Lisbon, Portugal is a city of hills. Buildings perch on slopes, and funicular trams transport the hill-weary up the steep cobblestone alleys. Naturally, in a coastal city built on hills, there are many amazing views, and the more you ascend, the better the view.
As a bonus, seeking out the following Lisbon viewpoints are all free activities (there are viewpoints from the Castelo de São Jorge and the Elevador de Santa Justa, but for a fee), and a great way to explore and see the city from different angles. These views can all be reached by walking, but if you can spare the change and want to save your quads, most can be reached via funiculars or walking from a nearby metro station.
1) São Pedro de Alcântara
In the Bairro Alto neighbourhood, there’s a beautiful little park, with one higher terrace and one lower terrace. It’s a gathering point in addition to a view – when we arrived, there was a mini market and street food vendors. The view stretches all the way to the Castelo de São Jorge, across the Restauradores and Baixa areas. You can either walk to this view, or take the Elevador da Gloría tram.
2) Miradouro de Santa Catarina
Also in the Bairro Alto is the Miradouro de Santa Catarina. From here, you can see Lisbon’s Cristo Rei across the Tagus River, and the Ponte 25 de Abril which connects Lisbon to the municipality of Almada. At the time we were there, there was a lot of construction obstructing some of the views, but the sunset over the multi-coloured houses was beautiful. This viewpoint is also a notable gathering point, mainly for younger people, most of them relaxing on the nearby steps with open cervejas and snacks, which could lead to some memorable people watching. It can be reached by walking, or by using the Elevador da Bica.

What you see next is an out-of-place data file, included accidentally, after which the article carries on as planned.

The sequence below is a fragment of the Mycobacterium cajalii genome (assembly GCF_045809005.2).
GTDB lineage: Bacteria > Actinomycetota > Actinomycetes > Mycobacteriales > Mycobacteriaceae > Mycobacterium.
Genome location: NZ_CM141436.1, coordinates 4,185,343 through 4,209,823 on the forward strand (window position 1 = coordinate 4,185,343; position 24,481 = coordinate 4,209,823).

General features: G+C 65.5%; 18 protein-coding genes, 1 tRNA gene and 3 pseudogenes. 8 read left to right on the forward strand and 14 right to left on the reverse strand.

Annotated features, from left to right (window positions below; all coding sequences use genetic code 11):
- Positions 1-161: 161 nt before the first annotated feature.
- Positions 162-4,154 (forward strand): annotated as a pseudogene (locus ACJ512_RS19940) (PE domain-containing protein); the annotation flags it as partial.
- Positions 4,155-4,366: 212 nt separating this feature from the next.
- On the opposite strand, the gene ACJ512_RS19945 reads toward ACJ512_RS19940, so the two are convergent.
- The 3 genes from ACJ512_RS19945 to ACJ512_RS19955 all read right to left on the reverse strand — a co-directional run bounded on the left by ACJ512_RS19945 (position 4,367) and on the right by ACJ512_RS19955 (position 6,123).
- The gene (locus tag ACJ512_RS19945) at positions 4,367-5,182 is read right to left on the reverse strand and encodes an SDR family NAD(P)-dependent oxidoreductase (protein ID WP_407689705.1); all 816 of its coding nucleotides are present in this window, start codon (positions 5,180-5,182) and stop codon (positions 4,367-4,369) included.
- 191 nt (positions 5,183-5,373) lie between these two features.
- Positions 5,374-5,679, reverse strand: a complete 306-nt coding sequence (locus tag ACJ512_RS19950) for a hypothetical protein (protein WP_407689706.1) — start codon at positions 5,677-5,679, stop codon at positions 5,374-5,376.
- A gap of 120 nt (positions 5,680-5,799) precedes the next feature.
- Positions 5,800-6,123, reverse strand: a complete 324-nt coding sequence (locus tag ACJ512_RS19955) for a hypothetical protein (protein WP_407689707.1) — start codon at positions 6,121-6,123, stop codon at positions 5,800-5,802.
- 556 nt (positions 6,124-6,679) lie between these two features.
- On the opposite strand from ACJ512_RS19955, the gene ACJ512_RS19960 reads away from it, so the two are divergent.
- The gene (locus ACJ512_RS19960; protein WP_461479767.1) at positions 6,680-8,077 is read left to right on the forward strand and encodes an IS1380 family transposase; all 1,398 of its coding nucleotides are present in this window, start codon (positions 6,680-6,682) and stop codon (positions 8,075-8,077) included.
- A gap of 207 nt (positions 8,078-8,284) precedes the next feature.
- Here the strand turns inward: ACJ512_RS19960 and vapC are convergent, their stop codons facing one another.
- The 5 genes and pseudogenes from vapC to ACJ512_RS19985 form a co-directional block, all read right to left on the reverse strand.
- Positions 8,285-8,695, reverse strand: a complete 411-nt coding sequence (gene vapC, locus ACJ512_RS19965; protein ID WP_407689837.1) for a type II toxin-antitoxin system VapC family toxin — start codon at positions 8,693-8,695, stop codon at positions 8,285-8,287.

3) Miradouro da Graça
This viewpoint near the Alfama neighbourhood is right next to the Igreja da Graça, which is one of Lisbon’s oldest churches, built in 1271. It offers a panoramic view of the Castelo de São Jorge, and from here you can see the Elevador de Santa Justa (left photo, in the middle), which takes tourists up to see the ruins of the Monastery of Nossa Senhora do Vencimento do Monte do Carmo, also visible in the left photo. To complete the view is a lovely cafe, which remains open until the late evening.
4) Senhora do Monte
Last but certainly not least, the highest viewpoint in Lisbon, the Senhora do Monte (or Lady of the Hill) is also home to a chapel dedicated to the Virgin Mary and Saint Gens. A tour guide explained to another couple that people still make pilgrimages up to this viewpoint to pray for miracles, like getting pregnant. It’s a serene and quiet viewpoint in the Graça neighbourhood with extensive views of the city below, including the Castelo de São Jorge.
Have you been to Lisbon? What were some of your favourite views?